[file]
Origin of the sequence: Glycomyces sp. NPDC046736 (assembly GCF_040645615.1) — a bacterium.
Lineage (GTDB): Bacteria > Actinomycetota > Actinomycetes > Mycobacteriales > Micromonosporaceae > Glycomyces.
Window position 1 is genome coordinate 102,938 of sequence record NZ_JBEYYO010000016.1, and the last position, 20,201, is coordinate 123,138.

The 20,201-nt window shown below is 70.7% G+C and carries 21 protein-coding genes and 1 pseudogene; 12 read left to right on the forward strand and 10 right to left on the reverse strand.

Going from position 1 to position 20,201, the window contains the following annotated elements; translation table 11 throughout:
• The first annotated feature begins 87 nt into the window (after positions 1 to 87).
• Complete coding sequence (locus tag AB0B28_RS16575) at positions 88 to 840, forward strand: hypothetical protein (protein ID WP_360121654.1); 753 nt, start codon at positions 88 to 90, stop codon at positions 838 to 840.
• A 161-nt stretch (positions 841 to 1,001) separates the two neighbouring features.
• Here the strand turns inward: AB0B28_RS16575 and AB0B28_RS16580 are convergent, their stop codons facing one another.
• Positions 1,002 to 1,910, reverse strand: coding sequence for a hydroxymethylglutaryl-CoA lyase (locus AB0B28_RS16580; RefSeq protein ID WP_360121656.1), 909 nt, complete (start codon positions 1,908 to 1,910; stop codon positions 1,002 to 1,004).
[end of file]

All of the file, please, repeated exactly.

Origin of the sequence: Glycomyces sp. NPDC046736 (assembly GCF_040645615.1) — a bacterium.
Lineage (GTDB): Bacteria > Actinomycetota > Actinomycetes > Mycobacteriales > Micromonosporaceae > Glycomyces.
Window position 1 is genome coordinate 102,938 of sequence record NZ_JBEYYO010000016.1, and the last position, 20,201, is coordinate 123,138.

The 20,201-nt window shown below is 70.7% G+C and carries 21 protein-coding genes and 1 pseudogene; 12 read left to right on the forward strand and 10 right to left on the reverse strand.

Going from position 1 to position 20,201, the window contains the following annotated elements; translation table 11 throughout:
• The first annotated feature begins 87 nt into the window (after positions 1 to 87).
• Complete coding sequence (locus tag AB0B28_RS16575) at positions 88 to 840, forward strand: hypothetical protein (protein ID WP_360121654.1); 753 nt, start codon at positions 88 to 90, stop codon at positions 838 to 840.
• A 161-nt stretch (positions 841 to 1,001) separates the two neighbouring features.
• Here the strand turns inward: AB0B28_RS16575 and AB0B28_RS16580 are convergent, their stop codons facing one another.
• Positions 1,002 to 1,910, reverse strand: coding sequence for a hydroxymethylglutaryl-CoA lyase (locus AB0B28_RS16580; RefSeq protein ID WP_360121656.1), 909 nt, complete (start codon positions 1,908 to 1,910; stop codon positions 1,002 to 1,004).